Investigation calls after coal exporters accused of ‘widespread fraud’

Australian coal exporters have been accused of falsifying data to suggest their coal is cleaner than it is in order to increase profits.

In a speech to parliament on Monday, independent MP Andrew Wilkie said thousands of pages of documents had been leaked by a whistleblower on industrial wrongdoing.

He said the documents revealed a fraud that involved test takers, major accounting firms and an investment bank.

“This fraud is environmental vandalism and makes talk of net zero emissions by 2050 a fantasy,” he said.

“It can also be criminal, damaging the company’s reputation as well as our national reputation.

“Coal companies operating in Australia use fraudulent quality reports for their exports and pay bribes to their overseas customer representatives to keep the entire scam secret.”

According to the federal MP, the fake data shows coal being drier than it is, which means it produces fewer emissions per kilowatt produced because it burns more cleanly.

If the coal is drier, companies can sell it at higher prices.

Mr. Wilkie said the alleged scam has been going on for years.

Among the countries that received the coal that allegedly falsified the attached data were Japan, South Korea, China and India.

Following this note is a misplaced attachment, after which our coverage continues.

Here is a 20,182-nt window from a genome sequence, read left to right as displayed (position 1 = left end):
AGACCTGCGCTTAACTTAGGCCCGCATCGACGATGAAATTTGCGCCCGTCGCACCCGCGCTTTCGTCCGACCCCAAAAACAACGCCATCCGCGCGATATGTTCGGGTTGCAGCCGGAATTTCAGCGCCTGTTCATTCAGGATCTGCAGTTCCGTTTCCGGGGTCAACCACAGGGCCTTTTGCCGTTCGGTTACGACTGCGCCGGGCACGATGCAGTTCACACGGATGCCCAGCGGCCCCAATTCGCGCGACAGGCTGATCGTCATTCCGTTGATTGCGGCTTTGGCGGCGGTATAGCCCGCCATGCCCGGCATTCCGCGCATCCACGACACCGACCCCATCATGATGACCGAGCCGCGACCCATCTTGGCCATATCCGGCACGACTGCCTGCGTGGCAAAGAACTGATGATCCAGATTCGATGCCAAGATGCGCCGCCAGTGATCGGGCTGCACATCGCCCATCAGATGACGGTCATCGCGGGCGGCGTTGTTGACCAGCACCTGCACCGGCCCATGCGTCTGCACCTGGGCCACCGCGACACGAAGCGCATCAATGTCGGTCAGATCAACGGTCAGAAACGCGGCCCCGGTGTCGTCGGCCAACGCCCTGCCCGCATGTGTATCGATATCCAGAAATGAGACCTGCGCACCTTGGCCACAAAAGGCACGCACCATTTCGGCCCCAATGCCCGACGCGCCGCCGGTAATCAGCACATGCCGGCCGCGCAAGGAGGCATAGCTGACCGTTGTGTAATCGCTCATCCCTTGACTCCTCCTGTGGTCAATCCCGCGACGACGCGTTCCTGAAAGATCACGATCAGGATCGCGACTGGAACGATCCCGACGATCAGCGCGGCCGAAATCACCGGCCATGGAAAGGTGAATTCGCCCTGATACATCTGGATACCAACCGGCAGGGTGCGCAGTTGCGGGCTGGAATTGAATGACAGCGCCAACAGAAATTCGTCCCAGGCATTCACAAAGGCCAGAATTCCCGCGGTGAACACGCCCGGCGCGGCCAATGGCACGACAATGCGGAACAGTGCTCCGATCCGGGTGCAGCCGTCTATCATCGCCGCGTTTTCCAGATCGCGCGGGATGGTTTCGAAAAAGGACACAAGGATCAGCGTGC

He alleged that major corporations such as TerraCom, Anglo American, Glencore, Peabody, ALS, and Macquarie Bank were involved in the fraud.

In a statement to NCA NewsWire, an Anglo-American spokesperson insisted the allegations were “completely false.”

They said: “We take these matters very seriously and when the issues with the test were first reported by the media in early 2020, we conducted an investigation which found no evidence that any of our shipments had been affected.”

“We’ve reached out to Mr. Wilkie’s office to make sure he has the correct information.”

A Peabody spokesperson said the company “vehemently denies Mr. Wilkie’s allegations.”

Mr Wilkie on Monday called for a parliamentary inquiry into the case so that whistleblowers and other witnesses can “safely present their testimonies and evidence”.

“To date, no authority has been prepared to act on this alleged criminal behaviour, despite the fact that selected evidence has already been presented in Australian courts, substantiating what this whistleblower says is true,” he said.

“Let’s … go straight to an investigation so that industry can be held accountable for its sins and so that Australia can restore its reputation as an honest trading partner.”

Fellow cross-bincher Sophie Scamps said the industry needs to come clean.

“It shows the lengths to which the coal industry will go to mislead Australians, our trading partners and the world,” she said.

“This information would not have come to light without the courage of the coal industry whistleblower – this individual must be protected by law and thanked by all Australians for their courage in providing this information.”

Originally published as Investigation calls after coal exporters accused of ‘fraud on a large scale’

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